Climate change is a major threat to mankind, and Pakistan is among the top 10 countries most vulnerable to its effects. Some of the destruction caused due to global warming has become visible in the last few years in the form of severe heat waves (for example, Karachi in 2015) and heavy floods (2010 and 2022).
Mitigation and adaptation are the two parallel ways to address this issue globally. Given its high vulnerability to such disasters, Pakistan needs to take action to prepare for and become resilient to the destruction caused by these severe weather events, which are predicted to increase in intensity and frequency in the coming years.
Can mosques play a supporting role during such calamities by providing shelter and managing the urgent food, water and hygiene needs of its adjoining population? It is indeed possible to do so, provided a concerted effort is made to reorientate mosques to act as first responders during extreme climate events.
The ubiquitous nature of mosques in Pakistani society makes them an ideal resource for disaster management. According to the 2017 Census, there are over 100,000 mosques in the country. Nearly all of them are built on a self-help basis by the residents of the locality, and generous donations are made by the people both in building them and in their maintenance and upkeeping.
According to the 2017 Census, there are over 100,000 in the country, some of which can be repurposed as shelters in case of calamities
Usually, they have a covered area which is sufficient to provide standing room for residents of the locality during the Friday prayer congregation. Many of them have building structures with two levels and, in some cases, an additional level in the basement.
The first responders during large-scale catastrophes are usually government agencies and voluntary organisations that are spread throughout the country. However, it takes them substantial time to mobilise their workers to the disaster sites and, more importantly, to arrange food and other supplies for the disaster victims, while many of the victims may be dying.
On the other hand, mosques have the potential to provide the same service in a much shorter time as they are present in every locality of Pakistan. While mosques are viewed exclusively as places of worship, they have the potential to also serve as community centres in times of crisis through minimum alteration in their setups.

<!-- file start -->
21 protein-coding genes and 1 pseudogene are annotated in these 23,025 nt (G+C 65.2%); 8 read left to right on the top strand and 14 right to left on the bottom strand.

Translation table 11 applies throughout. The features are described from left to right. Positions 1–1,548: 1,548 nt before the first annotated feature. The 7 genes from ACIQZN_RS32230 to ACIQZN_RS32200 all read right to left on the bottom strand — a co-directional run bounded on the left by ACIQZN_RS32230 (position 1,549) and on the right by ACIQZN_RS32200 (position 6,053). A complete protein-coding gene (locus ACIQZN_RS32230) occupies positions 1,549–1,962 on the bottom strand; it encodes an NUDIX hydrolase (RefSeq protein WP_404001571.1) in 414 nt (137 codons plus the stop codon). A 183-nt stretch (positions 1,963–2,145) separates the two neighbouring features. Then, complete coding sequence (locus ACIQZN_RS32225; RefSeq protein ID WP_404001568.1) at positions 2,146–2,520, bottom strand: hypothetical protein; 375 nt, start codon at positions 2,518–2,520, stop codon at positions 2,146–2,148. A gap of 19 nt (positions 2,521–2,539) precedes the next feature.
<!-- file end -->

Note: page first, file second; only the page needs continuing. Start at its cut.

A large number of mosques have reliable water and gas supply arrangements, as well as adequate electricity and even solar panel installations. The country could leverage this existing infrastructure to help during climate-related and other calamities.
However, at a minimum, there would be a plan in place to look after the disaster-affected population within the neighbourhoods. Due to the well-knit fabric of the residents of our mohallahs and streets, it can be expected that a spirit of love and cooperation will greatly ease the burden by providing mutual comfort to one another.
There are several ways in which mosques can be repurposed as emergency response centres. For new ones that are yet to be built, the federal or provincial government must first develop climate-resilient designs and building regulations that consider the community’s emergency needs.
Some of the design provisions to be considered are: mosques should be built on a raised platform to give protection in case of floods. In addition, the building structure should be robust enough to withstand high-intensity earthquakes. And an energy-efficient interior cooling system should be installed, which can reduce the impact of debilitating heat waves.
For the pre-existing mosques, a database may be developed to identify those that have the capacity and adequacy to serve as emergency centres. It is highly likely that only about 10 per cent of the masajid will qualify to take on a revised, community-based role. However, if 10,000 buildings can be retrofitted to provide shelter to affected populations, it is still a considerable number. They could become centres that save precious human lives by urgently providing supplies and first-aid to the affected populations.
A reorientation programme would need to be devised and implemented to familiarise the management committees of mosques with the desired features of such centres and how they can support the nearby community during times of crisis. To do this, it would be necessary that mosques partner with philanthropic organisations that have experience in providing post-disaster support to communities.
These organisations are well-versed in laying down emergency plans and procedures and mobilising the resources that can be activated quickly in case of a calamity. By partnering with philanthropic organisations, it is possible that in a matter of a couple of years, the management of the mosque would gain enough knowledge to be in a position to take on the role of first responders without any external help.
A typical Pakistani masjid is opened five times a day for about one hour each, adding up to five hours in the entire 24-hour day and for the remaining duration, it remains closed to the public. Despite the available facility, it is odd that in the event of natural disasters, the public rarely sees the mosque as the first place for taking refuge or where they can receive provisions such as food, water and basic medicines.
The writer can be reached at
Published in Dawn, The Business and Finance Weekly, March 20th, 2023
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